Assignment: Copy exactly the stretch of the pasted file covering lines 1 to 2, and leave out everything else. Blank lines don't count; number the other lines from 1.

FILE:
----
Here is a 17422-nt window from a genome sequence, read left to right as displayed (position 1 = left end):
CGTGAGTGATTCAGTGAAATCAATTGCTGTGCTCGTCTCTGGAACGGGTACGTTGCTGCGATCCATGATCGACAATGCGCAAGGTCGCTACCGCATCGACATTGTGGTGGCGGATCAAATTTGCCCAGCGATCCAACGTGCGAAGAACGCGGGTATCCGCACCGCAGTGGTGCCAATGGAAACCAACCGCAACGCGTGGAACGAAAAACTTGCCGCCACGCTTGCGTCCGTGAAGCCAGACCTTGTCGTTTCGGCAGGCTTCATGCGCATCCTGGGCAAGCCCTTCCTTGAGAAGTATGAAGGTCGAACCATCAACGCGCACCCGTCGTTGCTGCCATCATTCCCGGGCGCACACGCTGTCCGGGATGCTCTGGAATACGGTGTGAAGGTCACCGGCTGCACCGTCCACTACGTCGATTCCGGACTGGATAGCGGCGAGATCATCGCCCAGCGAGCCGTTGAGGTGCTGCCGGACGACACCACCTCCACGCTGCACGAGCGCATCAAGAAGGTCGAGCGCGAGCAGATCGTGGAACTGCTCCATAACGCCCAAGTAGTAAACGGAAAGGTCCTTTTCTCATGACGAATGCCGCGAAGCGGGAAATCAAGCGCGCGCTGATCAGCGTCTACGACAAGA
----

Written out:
Here is a 17422-nt window from a genome sequence, read left to right as displayed (position 1 = left end):
CGTGAGTGATTCAGTGAAATCAATTGCTGTGCTCGTCTCTGGAACGGGTACGTTGCTGCGATCCATGATCGACAATGCGCAAGGTCGCTACCGCATCGACATTGTGGTGGCGGATCAAATTTGCCCAGCGATCCAACGTGCGAAGAACGCGGGTATCCGCACCGCAGTGGTGCCAATGGAAACCAACCGCAACGCGTGGAACGAAAAACTTGCCGCCACGCTTGCGTCCGTGAAGCCAGACCTTGTCGTTTCGGCAGGCTTCATGCGCATCCTGGGCAAGCCCTTCCTTGAGAAGTATGAAGGTCGAACCATCAACGCGCACCCGTCGTTGCTGCCATCATTCCCGGGCGCACACGCTGTCCGGGATGCTCTGGAATACGGTGTGAAGGTCACCGGCTGCACCGTCCACTACGTCGATTCCGGACTGGATAGCGGCGAGATCATCGCCCAGCGAGCCGTTGAGGTGCTGCCGGACGACACCACCTCCACGCTGCACGAGCGCATCAAGAAGGTCGAGCGCGAGCAGATCGTGGAACTGCTCCATAACGCCCAAGTAGTAAACGGAAAGGTCCTTTTCTCATGACGAATGCCGCGAAGCGGGAAATCAAGCGCGCGCTGATCAGCGTCTACGACAAGA